India’s tribal citizens and the country’s urban mainstream: In search for schooling, work, food and dignity at home – Comment from New Delhi

Fragile lives, ferocious changes: The story of my Adivasi maid
by Renuka Narayan

An important position paper with policy recommendations on India’s tribal citizens is currently under consideration with Government. Its outcome interests me because though they don’t make them more ‘mainstream’ than I, my life as an urban gipsy startles friends who have lived in one house for decades or held their family homes for centuries. […]

Sarita was an Oraon from Jashpur in the Chota Nagpur plateau, Chhattisgarh; a long way for a young, unlettered girl to come in search of food, shelter and wages. Her family had converted to Christianity, so her greeting to fellow-Oraons was “Jaisu” (Jai Yesu) and she also honoured her ancestral affiliation to ‘Dharmes’ (Shiva). […]

She found me sadly wanting as a proper memsahib in my jeans and tees, her ideal was the young Hindu housewife who wore the full complement of sari, bindi, bangles, chains and ear-rings and had her hair in a nice, long plait, looking like ‘saaksharth Mahalakshmi’ as we’d say, at Dipavali. […]

Sarita fell in love with a young Oraon man at church, suffered a drastic personality change and eloped. I heard later that he’d begun to drink a lot and she had two children. I moved house and lost touch with those who might have known something about her. But I’m frequently reminded of Sarita. It’s common in our cities to see plump, prosperous mainstream families at malls and restaurants with an Adivasi maid in tow, carrying the baby or a mountain of shopping. […]

While our policy-makers think things over, I wonder if it will be possible one day soon for other Saritas to find schooling, work, food and dignity at home without feeling inadequate compared to the urban mainstream and having to slave for it like aphids for ants.

Source: Fragile lives, ferocious changes: The story of my Adivasi maid, Hindustan Times, New Delhi, October 12, 2014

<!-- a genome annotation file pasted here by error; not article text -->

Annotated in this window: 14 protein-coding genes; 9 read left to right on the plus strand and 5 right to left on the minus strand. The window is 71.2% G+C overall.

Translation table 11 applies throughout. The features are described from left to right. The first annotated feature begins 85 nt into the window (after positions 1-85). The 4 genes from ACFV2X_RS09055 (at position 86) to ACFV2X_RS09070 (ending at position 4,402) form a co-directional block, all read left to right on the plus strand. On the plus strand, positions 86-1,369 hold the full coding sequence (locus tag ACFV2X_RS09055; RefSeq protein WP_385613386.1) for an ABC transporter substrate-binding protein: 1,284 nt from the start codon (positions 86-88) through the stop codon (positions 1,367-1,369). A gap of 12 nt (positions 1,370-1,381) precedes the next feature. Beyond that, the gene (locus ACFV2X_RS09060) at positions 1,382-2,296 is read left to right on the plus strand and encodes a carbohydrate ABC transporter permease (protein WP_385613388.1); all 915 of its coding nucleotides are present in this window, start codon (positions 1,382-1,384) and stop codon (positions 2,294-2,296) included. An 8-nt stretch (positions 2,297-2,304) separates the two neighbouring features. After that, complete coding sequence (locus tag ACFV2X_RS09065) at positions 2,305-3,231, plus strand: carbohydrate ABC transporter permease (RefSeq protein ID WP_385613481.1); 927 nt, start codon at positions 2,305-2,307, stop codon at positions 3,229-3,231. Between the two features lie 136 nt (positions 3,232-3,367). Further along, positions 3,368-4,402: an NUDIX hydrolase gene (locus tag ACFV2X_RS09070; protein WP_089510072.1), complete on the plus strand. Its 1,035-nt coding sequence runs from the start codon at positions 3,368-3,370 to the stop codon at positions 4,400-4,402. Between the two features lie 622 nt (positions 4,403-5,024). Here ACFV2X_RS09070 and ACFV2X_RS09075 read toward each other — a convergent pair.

Address :
Date Visited: Sat Nov 22 2014 11:09:03 GMT+0100 (CET)

[Bold typeface added above for emphasis]

Usage in legal and historical records

“[A] common perception of conversion, prevalent in India, is that all conversions take place only among deprived lower caste or tribal groups, which are considered more susceptible to allurement or coercion. The reality of upper caste conversions is ignored in this climate of cynicism.”– Dr. Ivy Imogene Hansdak in Pandita Ramabai Saraswati: the convert as ‘heretic’More about the effects of “casteism” >>

Related posts

“Cover Your Country” by PARI: Rural people speak about their lives through photos, narratives, film, and audio materials >>

Video | “I saw women working 90 per cent of the time. They did backbreaking jobs for which you need an erect spine,” says P. Sainath in Visible Work, Invisible Women: Bricks, coal and stone | >>

In Marginalised but not Defeated, Tarun Kanti Bose (a seasoned public interest journalist) asserts that “the mainstream development paradigm is being questioned and new rainbows of collective, community reassertions are happening across the tribal belt in India. More so, in most cases, led by brave, empowered and resilient women.” | Learn more: >>

“In less than 200 years, photography has gone from an expensive, complex process to an ordinary part of everyday life. From selfies to satellites, most of the technology we use and spaces we inhabit rely on cameras. […] While photographic documentation can aid in shaping history, it can also be a window into the horrors of the past.” – Read more or listen to Butterfly Effect 9 – The Camera on CBC Radio Spark 26 May 2023 >>

See also

Adverse inclusion | Casteism | Rural poverty


Crafts and visual arts

Demographic Status of Scheduled Tribe Population of India (Census figures 2011)

Denotified Tribes, Nomadic and Semi-Nomadic Tribes – Report and Recommendations (Technical Advisory Group)

Fact checking | Figures, census and other statistics

Human Rights Commission (posts) | (Government of India)

Imprisonment & rehabilitation

Search tips | Names of tribal communities, regions and states of India

State wise population of Scheduled Tribes (ST) and their percentage to the total population in the respective states and to the total STs population

“What are the Rights of Scheduled Tribes? – Government of India (National Commission for Scheduled Tribes, NCST)

“What is the Forest Rights Act about?” – Campaign for Survival and Dignity

“Who are Scheduled Tribes?” – Government of India (National Commission for Scheduled Tribes, NCST)

Research the above issues with the help of Shodhganga: A reservoir of theses from universities all over India, made available under Open Access >>

Tips for using interactive maps

Toggle to normal view (from reader view) should the interactive map not be displayed by your tablet, smartphone or pc browser

For details and hyperlinks click on the rectangular button (left on the map’s header)

Scroll and click on one of the markers for information of special interest

Explore India’s tribal cultural heritage with the help of another interactive map >>